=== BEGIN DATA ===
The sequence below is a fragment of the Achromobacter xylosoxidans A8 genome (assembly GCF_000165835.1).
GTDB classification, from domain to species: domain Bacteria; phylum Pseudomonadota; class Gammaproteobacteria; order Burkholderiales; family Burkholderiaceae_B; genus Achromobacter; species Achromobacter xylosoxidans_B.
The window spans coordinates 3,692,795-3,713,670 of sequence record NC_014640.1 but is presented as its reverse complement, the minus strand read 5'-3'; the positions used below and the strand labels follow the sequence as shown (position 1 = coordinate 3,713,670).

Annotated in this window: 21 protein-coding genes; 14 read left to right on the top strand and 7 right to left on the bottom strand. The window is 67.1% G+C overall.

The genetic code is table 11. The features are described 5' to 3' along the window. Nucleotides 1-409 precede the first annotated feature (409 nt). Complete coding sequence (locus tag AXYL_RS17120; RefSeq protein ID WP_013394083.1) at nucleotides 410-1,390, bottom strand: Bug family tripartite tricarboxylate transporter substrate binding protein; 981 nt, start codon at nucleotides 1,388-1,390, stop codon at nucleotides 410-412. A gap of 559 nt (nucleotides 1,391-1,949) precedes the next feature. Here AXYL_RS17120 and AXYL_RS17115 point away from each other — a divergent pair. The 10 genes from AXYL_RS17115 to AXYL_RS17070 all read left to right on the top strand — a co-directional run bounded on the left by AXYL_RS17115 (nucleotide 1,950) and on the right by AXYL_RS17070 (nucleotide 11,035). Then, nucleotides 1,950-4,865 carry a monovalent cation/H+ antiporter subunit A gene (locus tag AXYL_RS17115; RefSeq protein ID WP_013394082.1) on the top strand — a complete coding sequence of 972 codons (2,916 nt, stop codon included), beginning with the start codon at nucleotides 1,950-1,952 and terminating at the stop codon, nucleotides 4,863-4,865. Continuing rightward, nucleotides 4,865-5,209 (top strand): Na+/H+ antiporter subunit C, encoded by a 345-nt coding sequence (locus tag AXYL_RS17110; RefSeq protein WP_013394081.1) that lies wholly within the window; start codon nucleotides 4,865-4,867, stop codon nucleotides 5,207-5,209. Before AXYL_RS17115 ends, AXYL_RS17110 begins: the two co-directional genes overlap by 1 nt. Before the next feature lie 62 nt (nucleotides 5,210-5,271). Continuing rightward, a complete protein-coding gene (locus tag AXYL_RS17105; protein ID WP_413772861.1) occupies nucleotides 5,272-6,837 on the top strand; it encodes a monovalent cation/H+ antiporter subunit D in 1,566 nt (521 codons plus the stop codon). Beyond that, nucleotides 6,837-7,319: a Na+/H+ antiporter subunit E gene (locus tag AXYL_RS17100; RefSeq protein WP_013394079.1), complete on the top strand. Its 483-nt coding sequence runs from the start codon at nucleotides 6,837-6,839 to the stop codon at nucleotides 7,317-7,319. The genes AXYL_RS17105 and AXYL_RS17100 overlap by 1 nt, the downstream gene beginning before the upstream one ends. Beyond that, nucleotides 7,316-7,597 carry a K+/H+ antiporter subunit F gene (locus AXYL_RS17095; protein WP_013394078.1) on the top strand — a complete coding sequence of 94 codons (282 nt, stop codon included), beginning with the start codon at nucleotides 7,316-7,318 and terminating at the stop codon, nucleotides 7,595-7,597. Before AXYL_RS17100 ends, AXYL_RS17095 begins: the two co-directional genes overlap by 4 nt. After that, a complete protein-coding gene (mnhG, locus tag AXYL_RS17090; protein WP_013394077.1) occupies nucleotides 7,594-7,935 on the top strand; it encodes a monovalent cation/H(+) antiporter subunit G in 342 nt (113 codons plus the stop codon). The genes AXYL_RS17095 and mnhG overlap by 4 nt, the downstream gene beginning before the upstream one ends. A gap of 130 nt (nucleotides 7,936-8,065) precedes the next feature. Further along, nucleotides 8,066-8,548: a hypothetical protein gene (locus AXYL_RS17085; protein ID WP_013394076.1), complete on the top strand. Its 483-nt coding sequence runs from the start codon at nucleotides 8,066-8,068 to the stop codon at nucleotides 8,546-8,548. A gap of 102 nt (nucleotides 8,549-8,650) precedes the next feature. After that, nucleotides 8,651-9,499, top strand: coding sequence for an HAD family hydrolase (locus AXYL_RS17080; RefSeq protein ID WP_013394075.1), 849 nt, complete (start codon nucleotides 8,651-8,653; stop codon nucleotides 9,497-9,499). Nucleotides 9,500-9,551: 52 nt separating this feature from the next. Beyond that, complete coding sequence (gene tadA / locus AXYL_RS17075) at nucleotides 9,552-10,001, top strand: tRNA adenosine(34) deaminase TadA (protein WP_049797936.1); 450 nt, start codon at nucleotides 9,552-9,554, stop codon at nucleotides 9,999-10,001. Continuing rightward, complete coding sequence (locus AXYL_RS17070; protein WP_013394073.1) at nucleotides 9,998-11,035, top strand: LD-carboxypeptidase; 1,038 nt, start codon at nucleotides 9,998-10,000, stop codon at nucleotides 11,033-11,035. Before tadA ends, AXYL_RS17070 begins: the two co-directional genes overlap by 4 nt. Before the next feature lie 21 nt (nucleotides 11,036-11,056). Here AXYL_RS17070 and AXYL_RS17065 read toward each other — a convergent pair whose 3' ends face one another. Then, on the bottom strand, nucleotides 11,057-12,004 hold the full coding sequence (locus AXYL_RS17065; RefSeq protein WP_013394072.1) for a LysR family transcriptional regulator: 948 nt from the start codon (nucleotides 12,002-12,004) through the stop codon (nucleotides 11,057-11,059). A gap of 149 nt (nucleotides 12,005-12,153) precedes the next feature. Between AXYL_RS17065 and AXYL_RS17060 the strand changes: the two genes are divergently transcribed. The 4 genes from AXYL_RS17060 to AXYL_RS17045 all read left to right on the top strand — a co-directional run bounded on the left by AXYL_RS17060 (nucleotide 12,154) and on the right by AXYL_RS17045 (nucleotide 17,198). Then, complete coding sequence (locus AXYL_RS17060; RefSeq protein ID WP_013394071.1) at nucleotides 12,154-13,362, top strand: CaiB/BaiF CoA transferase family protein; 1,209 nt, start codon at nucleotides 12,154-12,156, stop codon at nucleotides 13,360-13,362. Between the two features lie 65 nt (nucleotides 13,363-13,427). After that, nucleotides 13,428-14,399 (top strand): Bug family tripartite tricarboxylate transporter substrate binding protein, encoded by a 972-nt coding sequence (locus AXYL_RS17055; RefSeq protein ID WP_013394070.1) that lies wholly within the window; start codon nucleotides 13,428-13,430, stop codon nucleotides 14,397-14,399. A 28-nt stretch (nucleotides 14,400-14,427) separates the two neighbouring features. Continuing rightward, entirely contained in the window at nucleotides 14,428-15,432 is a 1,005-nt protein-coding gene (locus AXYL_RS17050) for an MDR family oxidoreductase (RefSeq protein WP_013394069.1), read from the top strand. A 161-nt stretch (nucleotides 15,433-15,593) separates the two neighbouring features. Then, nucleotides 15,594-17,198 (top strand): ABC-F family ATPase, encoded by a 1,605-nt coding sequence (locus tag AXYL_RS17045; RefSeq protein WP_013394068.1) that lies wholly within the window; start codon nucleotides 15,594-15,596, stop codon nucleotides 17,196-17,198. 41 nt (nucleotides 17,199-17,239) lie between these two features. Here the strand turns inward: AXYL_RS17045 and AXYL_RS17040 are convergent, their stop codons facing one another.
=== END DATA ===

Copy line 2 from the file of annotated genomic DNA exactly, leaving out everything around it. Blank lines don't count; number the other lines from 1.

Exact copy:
GTDB classification, from domain to species: domain Bacteria; phylum Pseudomonadota; class Gammaproteobacteria; order Burkholderiales; family Burkholderiaceae_B; genus Achromobacter; species Achromobacter xylosoxidans_B.